And can you appreciate more than one person at a time? Like, what if I want to appreciate several of you for something?"
Kent laughed. "That's four questions, not that I'm counting. The good news is that appreciations are one thing we don't have to measure. Gargantuan or trivial, if you feel it deserves an appreciation, then it does. And it can be work related or not-it doesn't matter. And you can appreciate anyone or everyone or anything in between."
Amy was happiest when she wasn't boxed in by endless rules. "OK, then," she said, "Mike, thanks for those brownies you brought in. They were beyond delicious. Jake and Tammy, thanks for keeping the coffee pot full this week. I know I missed my turn, and I'll make up for it next week. And Kent, thanks for letting me work from home last Thursday. It meant a lot."
And so it went for several more minutes. "OK, OK," Kent jumped in, mindful that they still had a lot to cover in the meeting. "I think we've got it. So let's take just a moment and reflect on what we've been doing. How was this for you? Anything you especially liked or disliked? Any surprises?"
"It's actually not too formal at all," Jeanie acknowledged. "It made me realize how easily I overlook the little things people do for me."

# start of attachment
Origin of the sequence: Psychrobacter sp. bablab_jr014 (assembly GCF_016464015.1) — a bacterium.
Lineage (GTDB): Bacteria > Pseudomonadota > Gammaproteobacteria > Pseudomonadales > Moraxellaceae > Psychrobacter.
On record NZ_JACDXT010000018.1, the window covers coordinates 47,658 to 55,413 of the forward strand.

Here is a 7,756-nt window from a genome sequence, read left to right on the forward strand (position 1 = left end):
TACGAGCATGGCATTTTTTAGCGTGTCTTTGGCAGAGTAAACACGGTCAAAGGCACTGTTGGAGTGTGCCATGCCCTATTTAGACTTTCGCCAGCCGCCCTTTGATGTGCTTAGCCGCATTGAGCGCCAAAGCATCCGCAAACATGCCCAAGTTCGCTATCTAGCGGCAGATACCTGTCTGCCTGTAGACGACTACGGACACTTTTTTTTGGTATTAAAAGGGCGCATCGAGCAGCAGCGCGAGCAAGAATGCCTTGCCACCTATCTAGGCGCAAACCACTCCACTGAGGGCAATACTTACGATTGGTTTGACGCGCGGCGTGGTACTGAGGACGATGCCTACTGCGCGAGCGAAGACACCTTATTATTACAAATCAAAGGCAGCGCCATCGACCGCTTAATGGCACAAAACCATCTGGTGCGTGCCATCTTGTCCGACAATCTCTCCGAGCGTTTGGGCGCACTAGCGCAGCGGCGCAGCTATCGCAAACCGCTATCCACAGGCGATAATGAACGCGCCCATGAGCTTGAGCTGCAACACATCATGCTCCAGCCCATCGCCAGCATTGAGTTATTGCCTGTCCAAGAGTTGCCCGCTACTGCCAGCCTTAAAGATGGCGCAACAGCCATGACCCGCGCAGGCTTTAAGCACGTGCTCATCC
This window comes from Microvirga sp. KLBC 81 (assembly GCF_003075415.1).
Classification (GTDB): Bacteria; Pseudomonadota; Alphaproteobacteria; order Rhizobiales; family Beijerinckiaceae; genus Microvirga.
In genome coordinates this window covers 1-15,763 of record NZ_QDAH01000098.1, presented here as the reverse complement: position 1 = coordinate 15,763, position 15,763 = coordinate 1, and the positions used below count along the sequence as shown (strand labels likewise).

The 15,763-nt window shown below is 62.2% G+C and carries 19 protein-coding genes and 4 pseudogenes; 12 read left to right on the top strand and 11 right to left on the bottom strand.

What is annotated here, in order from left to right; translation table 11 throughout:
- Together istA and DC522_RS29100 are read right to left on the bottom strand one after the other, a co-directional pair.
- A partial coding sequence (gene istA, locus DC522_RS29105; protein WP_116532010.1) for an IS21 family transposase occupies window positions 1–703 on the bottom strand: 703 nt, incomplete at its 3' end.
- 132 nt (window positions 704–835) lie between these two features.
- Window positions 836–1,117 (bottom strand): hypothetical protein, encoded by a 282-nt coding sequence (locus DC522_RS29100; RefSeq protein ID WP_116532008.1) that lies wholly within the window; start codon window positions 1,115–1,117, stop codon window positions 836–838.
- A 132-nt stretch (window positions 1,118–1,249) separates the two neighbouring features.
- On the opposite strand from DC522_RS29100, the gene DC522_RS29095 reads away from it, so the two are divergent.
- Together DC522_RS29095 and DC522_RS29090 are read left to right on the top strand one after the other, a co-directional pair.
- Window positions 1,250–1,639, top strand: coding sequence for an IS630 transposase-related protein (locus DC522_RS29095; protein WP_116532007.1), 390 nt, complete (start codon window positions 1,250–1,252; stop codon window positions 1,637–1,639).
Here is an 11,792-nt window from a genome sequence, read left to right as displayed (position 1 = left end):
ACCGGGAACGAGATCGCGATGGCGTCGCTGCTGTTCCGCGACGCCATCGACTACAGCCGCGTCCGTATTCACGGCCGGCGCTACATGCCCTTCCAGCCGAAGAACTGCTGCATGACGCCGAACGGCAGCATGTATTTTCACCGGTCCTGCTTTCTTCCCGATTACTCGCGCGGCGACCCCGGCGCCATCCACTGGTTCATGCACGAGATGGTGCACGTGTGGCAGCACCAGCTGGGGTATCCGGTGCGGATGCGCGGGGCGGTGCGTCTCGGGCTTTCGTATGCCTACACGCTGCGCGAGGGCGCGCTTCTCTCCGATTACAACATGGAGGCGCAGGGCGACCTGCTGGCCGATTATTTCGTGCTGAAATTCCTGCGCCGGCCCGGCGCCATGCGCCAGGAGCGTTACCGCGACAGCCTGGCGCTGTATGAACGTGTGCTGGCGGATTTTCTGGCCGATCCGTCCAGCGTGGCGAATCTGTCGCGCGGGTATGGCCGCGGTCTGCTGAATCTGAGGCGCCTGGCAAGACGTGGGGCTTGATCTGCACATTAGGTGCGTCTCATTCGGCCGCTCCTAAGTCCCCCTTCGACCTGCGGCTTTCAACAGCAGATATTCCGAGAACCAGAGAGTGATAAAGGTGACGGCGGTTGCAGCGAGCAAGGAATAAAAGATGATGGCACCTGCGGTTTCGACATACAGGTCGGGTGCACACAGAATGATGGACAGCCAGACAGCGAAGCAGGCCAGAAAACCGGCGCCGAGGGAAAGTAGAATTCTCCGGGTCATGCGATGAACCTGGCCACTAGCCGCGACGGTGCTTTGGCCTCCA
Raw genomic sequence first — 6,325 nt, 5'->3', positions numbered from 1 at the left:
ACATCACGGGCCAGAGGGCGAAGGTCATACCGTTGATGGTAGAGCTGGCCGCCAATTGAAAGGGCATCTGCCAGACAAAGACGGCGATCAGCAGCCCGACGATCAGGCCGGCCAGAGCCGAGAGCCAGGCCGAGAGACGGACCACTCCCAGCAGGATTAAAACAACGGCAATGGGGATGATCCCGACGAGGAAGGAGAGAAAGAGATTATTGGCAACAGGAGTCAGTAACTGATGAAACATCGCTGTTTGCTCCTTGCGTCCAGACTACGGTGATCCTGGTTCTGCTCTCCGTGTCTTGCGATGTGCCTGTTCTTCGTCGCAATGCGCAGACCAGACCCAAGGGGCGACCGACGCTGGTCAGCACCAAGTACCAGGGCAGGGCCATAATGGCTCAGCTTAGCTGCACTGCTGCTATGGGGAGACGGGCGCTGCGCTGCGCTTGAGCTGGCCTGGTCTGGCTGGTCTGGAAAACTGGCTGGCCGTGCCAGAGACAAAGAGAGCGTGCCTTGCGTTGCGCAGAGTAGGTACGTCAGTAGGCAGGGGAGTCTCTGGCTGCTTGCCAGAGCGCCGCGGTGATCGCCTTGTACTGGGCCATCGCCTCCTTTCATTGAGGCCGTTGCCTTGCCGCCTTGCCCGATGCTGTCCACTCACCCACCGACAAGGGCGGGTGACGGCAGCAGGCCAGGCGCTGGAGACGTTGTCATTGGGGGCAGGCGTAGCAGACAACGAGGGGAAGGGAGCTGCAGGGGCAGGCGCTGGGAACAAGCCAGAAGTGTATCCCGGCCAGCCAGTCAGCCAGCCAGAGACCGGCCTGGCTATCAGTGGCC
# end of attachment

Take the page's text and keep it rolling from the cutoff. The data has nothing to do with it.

Amy jumped in. "What surprised me was that something that was no big deal for me meant a lot to someone else. If I hadn't heard the appreciation, I wouldn't have, um, appreciated how much it meant."
"I'm surprised by how nice it feels to give an appreciation," Mike said. "Maybe even better than receiving one." "So, let's do it again at our next meeting, and we'll just play it by ear," Kent said, already confident that it would become a regular feature of their team meetings.
Marv looked worried. "I'm just concerned that we could take too much time appreciating each other. I know that sounds ridiculous, but it's not as if we have nothing else to do. So could we consider a time limit?"
"Sounds reasonable," Kent said. "Maybe just the first five minutes. Or less if we're in a crunch. Or more if we feel like it. We can be flexible."
"And here's a thought," Kent added. "We don't have to wait for a meeting to appreciate each other. We can do it any time we want."
"Hmmmm," Saul said. "Deb may be a crabby customer at times, but she listens to us. I think I'll give her an appreciation when I see her."
"Good idea," Amy said. "And sometimes, I'm quick to snap at my kids. I'm going to give them appreciations more often."
"For that matter, my dog . . ." Kent heard someone say, but he'd already moved on.
How often do you appreciate others? What might you do to help create a culture of appreciations?
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